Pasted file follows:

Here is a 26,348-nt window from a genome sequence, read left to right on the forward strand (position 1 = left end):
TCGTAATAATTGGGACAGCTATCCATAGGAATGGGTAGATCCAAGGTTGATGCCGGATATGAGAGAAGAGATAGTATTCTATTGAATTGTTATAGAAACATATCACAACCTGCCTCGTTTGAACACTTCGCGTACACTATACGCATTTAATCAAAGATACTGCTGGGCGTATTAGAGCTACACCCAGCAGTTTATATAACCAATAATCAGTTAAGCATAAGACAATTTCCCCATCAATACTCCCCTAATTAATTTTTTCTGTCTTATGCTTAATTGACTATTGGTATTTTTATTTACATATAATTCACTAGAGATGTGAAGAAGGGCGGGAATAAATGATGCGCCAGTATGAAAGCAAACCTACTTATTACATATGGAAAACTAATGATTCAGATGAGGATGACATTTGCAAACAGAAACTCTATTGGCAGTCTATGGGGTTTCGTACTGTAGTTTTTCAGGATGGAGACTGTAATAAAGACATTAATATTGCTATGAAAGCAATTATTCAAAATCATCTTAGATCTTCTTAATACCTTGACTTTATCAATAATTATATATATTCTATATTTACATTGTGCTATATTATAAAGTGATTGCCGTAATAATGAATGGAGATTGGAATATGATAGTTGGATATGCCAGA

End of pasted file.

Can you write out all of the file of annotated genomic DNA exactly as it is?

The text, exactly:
Here is a 26,348-nt window from a genome sequence, read left to right on the forward strand (position 1 = left end):
TCGTAATAATTGGGACAGCTATCCATAGGAATGGGTAGATCCAAGGTTGATGCCGGATATGAGAGAAGAGATAGTATTCTATTGAATTGTTATAGAAACATATCACAACCTGCCTCGTTTGAACACTTCGCGTACACTATACGCATTTAATCAAAGATACTGCTGGGCGTATTAGAGCTACACCCAGCAGTTTATATAACCAATAATCAGTTAAGCATAAGACAATTTCCCCATCAATACTCCCCTAATTAATTTTTTCTGTCTTATGCTTAATTGACTATTGGTATTTTTATTTACATATAATTCACTAGAGATGTGAAGAAGGGCGGGAATAAATGATGCGCCAGTATGAAAGCAAACCTACTTATTACATATGGAAAACTAATGATTCAGATGAGGATGACATTTGCAAACAGAAACTCTATTGGCAGTCTATGGGGTTTCGTACTGTAGTTTTTCAGGATGGAGACTGTAATAAAGACATTAATATTGCTATGAAAGCAATTATTCAAAATCATCTTAGATCTTCTTAATACCTTGACTTTATCAATAATTATATATATTCTATATTTACATTGTGCTATATTATAAAGTGATTGCCGTAATAATGAATGGAGATTGGAATATGATAGTTGGATATGCCAGA